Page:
Oral Vitamin D supplementation impacts gene expression in granulosa cells in women undergoing IVF

Sofia Makieva, Marco Reschini, Stefania Ferrari, Francesca Bonesi, Elisa Polledri, Silvia Fustinoni, Liliana Restelli, Veronica Sarais, Edgardo Somigliana, Paola Viganò

Research output: Contribution to journalArticlepeer-review


STUDY QUESTION: Does oral Vitamin D supplementation alter the hormonal milieu of follicular fluid (FF) and the transcriptomic profile of luteinised granulosa cells (GCs) in women with Vitamin D deficiency undergoing IVF? SUMMARY ANSWER: A transcriptomic signature relevant to oral Vitamin D supplementation in luteinised GCs was demonstrated, although Vitamin D supplementation did not alter hormone levels in FF. WHAT IS KNOWN ALREADY: Vitamin D deficiency is linked to lower live birth rates among women undergoing IVF. It is unclear whether Vitamin D elicits a targeted action in reproductive physiology or is a surrogate marker of overall well-being. Several in-vitro studies, but none in vivo, have examined the impact of Vitamin D on the periovulatory follicle, focusing on GCs as a proxy marker of oocyte competence. STUDY DESIGN, SIZE, DURATION: We present a report of secondary outcomes from the SUNDRO clinical trial, which was launched in 2016 to determine whether Vitamin D supplementation can improve the IVF outcomes of women who are deficient in Vitamin D (<30 ng/ml). FF samples of 145 women who were randomised to receive Vitamin D or placebo from March 2017 to January 2019 were collected. All follicles that were aspirated in our study measured ≥11 mm on the day of hCG trigger. The first cohort of samples was collected from the dominant follicle of each participant and utilised for hormone profiling (n = 50 Vitamin D, n = 45 Placebo). For the second cohort, the follicle aspirates of each participant were pooled to create a single FF sample, which was used for the isolation of GCs for gene expression studies (n = 20 Vitamin D, n = 30 placebo). Six of the samples from the second cohort were used for RNA-sequencing analysis (n = 3 Vitamin D, n = 3 placebo). PARTICIPANTS/MATERIALS, SETTING, METHODS: Two academic infertility units were involved in the recruitment of the participants, who received a single dose of oral 25-hydroxyvitamin D (600 000 IU) or placebo, 2-12 weeks before oocyte retrieval. Women in both groups were deficient in Vitamin D, aged 18-39 years with a normal BMI (18-25 kg/m2) and <3 previous IVF cycles. The FF was aspirated at the time of oocyte retrieval and stored. Liquid chromatography tandem mass spectrometry was used to measure FF abundance of 25-hydroxyvitamin D, aldosterone, androstenedione, cortisol, cortisone, corticosterone, 11-deoxycorticosterone, 11-deoxycortisol, 21-deoxycortisol, dehydroepiandrosterone, dehydroepiandrosterone sulfate, dihydrotestosterone, oestradiol (E2), 17-OH-hydroxyprogesterone, progesterone (P4) and testosterone. GCs were isolated from pooled FFs and the transcriptome was evaluated by RNA-sequencing and RT-PCR. Ingenuity pathway analysis (IPA) was used to assess the top canonical pathways and upstream regulators mediating the action of Vitamin D. MAIN RESULTS AND THE ROLE OF CHANCE: At oocyte retrieval, FF concentration of 25-hydroxyvitamin D was 2.8-fold higher (P < 0.001) in the Vitamin D group (39.5 ng/ml; n = 50) compared to placebo (13.8 ng/ml; n = 45) but no other hormonal differences were detected. In the placebo group, but not the Vitamin D group, weak correlations of 25-hydroxyvitamin D concentration with P4 (r = 0.31, P = 0.03) and E2 (r = 0.45, P = 0.002) were observed. RNA-sequencing identified 44 differentially expressed genes in the GCs of patients who received Vitamin D (n = 3) compared to placebo (n = 3). RT-PCR demonstrated upregulation of VDR (vitamin D receptor), GSTA3 (glutathione S-transferase A3) and IL21R (interleukin 21 receptor), and downregulation of P T GS2 (prostaglandin-endoperoxide synthase 2), KLF4 (kruppel-like factor 4), T RP C4 (transient receptor potential cation channel subfamily C member 4), VEGF (vascular endothelial growth factor), RXRB (retinoid X receptor beta) and AGER (advanced glycosylation end-product specific receptor) genes in the Vitamin D (n = 17) versus placebo (n = 27) group. IPA suggested roles of Vitamin D in antioxidant defence. LIMITATIONS, REASONS FOR CAUTION: Interpretation of the data is influenced by our intervention strategy (2-12 weeks prior to retrieval). As folliculogenesis may last 5-6 months, our protocol can only examine with confidence the impact of Vitamin D on the final stages of follicular growth. Furthermore, we examined the hormonal profile of the dominant follicle only, while the GC data reflect the transcriptome of all (pooled) follicles large enough to be used for IVF. Luteinised GCs from controlled ovarian stimulation were used in this study, which may be functionally distinct from the GCs of developing follicles. Moreover, the sample size for RNA-sequencing analysis was low (n = 3 per group), regardless of validation by RT-PCR that was performed on a larger cohort, introducing complexity to the IPA analysis, which required an input of data with P-adjusted <0.08 instead of <0.05 to be informative. WIDER IMPLICATIONS OF THE FINDINGS: This is the first in-vivo study to show that Vitamin D supplementation alters gene expression in luteinised GCs. In contrast to some in-vitro evidence, no effect of the intervention on expression of genes encoding steroidogenic enzymes was observed. Unlike other studies, our results suggest that supplementation with Vitamin D is unlikely to directly influence hormone availability in FF. Our findings instead reinforce the hypothesis that Vitamin D could be considered one of the gatekeepers in protecting against an exaggerated response to ovarian stimulation. STUDY FUNDING/COMPETING INTEREST(S): The study has been funded by the Italian Ministry of Health (RF-2013-02358757) following peer review in the competitive 'Bando di Ricerca Finalizzata e Giovani Ricercatori 2013' for the clinical trial SUNDRO (EudraCT registration number 2015-004233-27). There are no competing interests.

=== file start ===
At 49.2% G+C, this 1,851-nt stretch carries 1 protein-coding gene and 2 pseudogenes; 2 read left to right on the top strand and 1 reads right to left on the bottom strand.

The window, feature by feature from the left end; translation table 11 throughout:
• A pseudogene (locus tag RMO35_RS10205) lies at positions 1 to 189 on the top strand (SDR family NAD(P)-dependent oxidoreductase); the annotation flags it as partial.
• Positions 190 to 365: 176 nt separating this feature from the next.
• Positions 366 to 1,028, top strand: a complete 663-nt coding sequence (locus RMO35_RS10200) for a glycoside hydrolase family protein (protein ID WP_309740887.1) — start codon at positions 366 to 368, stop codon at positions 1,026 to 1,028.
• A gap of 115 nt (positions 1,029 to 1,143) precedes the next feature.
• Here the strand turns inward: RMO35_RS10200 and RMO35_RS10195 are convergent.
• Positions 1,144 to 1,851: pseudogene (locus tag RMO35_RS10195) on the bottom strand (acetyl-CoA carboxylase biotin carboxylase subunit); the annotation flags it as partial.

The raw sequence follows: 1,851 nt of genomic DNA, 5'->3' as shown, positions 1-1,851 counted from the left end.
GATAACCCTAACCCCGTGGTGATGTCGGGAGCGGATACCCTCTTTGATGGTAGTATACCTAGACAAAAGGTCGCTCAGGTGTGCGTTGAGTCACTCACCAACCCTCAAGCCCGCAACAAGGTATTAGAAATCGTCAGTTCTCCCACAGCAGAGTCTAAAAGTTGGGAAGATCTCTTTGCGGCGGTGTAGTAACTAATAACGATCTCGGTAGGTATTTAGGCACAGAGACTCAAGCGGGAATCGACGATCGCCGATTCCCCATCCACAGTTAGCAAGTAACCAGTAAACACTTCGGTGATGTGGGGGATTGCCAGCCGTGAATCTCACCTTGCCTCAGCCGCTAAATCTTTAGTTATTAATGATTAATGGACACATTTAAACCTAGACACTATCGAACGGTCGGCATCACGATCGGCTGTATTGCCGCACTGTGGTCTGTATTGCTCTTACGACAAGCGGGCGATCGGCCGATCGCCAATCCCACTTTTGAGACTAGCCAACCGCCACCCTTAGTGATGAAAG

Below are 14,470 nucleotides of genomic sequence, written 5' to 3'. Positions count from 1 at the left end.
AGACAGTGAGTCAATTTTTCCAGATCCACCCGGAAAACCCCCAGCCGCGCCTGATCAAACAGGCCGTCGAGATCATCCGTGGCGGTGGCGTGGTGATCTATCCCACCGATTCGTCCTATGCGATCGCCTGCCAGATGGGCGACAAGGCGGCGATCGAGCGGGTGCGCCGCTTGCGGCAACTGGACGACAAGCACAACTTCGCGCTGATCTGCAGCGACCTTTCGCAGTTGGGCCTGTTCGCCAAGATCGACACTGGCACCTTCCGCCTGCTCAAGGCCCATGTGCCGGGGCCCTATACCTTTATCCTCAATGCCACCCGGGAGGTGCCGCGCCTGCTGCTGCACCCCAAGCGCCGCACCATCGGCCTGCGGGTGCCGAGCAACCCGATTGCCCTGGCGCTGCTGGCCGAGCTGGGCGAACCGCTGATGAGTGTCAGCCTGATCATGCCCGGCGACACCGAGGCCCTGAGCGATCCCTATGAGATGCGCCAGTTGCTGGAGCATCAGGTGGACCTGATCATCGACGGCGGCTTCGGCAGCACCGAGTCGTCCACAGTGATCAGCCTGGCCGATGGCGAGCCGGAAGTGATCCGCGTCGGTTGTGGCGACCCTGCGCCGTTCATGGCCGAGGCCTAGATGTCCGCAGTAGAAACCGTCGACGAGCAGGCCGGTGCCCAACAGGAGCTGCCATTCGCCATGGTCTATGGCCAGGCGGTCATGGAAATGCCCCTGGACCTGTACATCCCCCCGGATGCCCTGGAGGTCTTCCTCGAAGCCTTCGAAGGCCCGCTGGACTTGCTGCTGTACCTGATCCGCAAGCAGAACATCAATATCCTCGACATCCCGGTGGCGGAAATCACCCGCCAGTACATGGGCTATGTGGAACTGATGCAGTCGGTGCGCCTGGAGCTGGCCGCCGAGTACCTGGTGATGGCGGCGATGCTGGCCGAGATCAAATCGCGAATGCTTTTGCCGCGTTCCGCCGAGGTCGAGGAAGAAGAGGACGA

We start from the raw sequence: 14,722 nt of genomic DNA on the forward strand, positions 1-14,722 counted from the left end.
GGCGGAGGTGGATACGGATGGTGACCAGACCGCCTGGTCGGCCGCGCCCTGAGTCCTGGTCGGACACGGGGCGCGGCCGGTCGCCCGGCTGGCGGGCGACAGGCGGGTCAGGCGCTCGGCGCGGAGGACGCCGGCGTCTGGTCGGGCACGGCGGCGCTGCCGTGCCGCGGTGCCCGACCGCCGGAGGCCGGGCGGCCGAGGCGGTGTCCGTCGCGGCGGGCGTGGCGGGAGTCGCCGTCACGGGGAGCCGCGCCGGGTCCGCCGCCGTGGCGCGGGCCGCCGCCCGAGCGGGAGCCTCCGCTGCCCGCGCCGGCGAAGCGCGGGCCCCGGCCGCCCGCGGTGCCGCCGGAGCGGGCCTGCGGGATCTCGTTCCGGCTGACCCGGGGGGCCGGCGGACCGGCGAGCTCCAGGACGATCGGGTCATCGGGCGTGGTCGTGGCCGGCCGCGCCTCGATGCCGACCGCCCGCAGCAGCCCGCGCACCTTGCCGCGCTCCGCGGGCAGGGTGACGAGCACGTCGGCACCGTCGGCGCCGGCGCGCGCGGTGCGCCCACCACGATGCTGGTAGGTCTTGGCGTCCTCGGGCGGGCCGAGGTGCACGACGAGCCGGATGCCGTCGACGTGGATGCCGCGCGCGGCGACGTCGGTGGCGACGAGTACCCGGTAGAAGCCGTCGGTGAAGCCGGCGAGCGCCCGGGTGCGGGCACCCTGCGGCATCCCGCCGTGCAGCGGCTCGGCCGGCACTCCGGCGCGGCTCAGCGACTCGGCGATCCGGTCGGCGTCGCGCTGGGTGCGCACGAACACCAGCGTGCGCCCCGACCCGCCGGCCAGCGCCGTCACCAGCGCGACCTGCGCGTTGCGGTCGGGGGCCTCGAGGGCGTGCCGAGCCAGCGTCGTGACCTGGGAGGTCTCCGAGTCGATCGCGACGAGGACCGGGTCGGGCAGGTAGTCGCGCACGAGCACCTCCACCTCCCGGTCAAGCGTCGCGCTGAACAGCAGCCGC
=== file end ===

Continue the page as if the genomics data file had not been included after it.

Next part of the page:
Original languageEnglish
Pages (from-to)130-144
Number of pages15
JournalHuman Reproduction
Issue number1
Publication statusPublished - Jan 1 2021


  • clinical trial
  • follicular fluid
  • granulosa cells
  • ovarian hyperstimulation syndrome
  • oxidative stress
  • RNA-sequencing
  • transcriptomics
  • Vitamin D

ASJC Scopus subject areas

  • Reproductive Medicine
  • Obstetrics and Gynaecology


Dive into the research topics of 'Oral Vitamin D supplementation impacts gene expression in granulosa cells in women undergoing IVF'. Together they form a unique fingerprint.

Cite this